Both a blessing and a curse, depending on how much you like your work mates and your ability to hold house red. While the first and second Fridays of December seem to be set aside as annual Christmas work do dates in the UK, selling out every golf club and hotel in the vicinity, in southern France certainly this sort of soiree occurs in the summer. Abroad, I’d think more along the lines of an early Christmas meal out during your Friday lunch break.


You don’t know what you’ve got ‘til it’s gone, and in this case that is Christmas socks and pyjamas, aforementioned Christmas jumpers and CHEAP ADVENT CALENDARS. If refusing to pay €7 for a standard Milka calendar is wrong then honestly I don’t wanna be right.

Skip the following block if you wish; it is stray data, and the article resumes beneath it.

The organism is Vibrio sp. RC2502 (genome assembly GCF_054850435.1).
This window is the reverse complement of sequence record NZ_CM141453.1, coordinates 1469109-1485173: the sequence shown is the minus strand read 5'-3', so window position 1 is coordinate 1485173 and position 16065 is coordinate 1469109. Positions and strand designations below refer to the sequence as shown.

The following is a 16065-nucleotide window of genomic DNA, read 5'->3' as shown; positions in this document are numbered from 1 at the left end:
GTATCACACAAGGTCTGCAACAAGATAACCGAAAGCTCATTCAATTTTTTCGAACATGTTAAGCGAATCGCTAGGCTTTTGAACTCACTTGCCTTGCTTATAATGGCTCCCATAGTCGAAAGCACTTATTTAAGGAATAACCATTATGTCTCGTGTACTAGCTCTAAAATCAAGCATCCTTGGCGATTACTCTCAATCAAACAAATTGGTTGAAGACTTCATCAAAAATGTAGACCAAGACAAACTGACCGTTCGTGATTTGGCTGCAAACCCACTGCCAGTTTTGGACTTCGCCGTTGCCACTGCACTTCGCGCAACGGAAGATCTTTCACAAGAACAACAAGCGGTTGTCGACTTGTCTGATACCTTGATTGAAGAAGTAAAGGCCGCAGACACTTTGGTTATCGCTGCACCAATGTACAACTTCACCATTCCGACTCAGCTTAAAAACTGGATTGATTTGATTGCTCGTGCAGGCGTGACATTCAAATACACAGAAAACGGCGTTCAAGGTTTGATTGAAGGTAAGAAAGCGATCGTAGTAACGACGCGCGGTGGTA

‘The Mystery of Edwin Drood’ Review

The Mystery of Edwin Drood

Savoy Opera Group

Pleasance Theatre

★ ★ ★ ★ ★

The familiarity of the Pleasance Theatre is completely forgotten upon entry as one becomes completely submerged into Dickens’ 18th century world, where characters are already milling around the audience, picking on individuals and charming us with their tongue in cheek humour. The University’s very own Savoy Opera Group presents the first out of their three annual plays, Dickens’ final and unfinished mystery murder novel: The Mystery of Edwin Drood.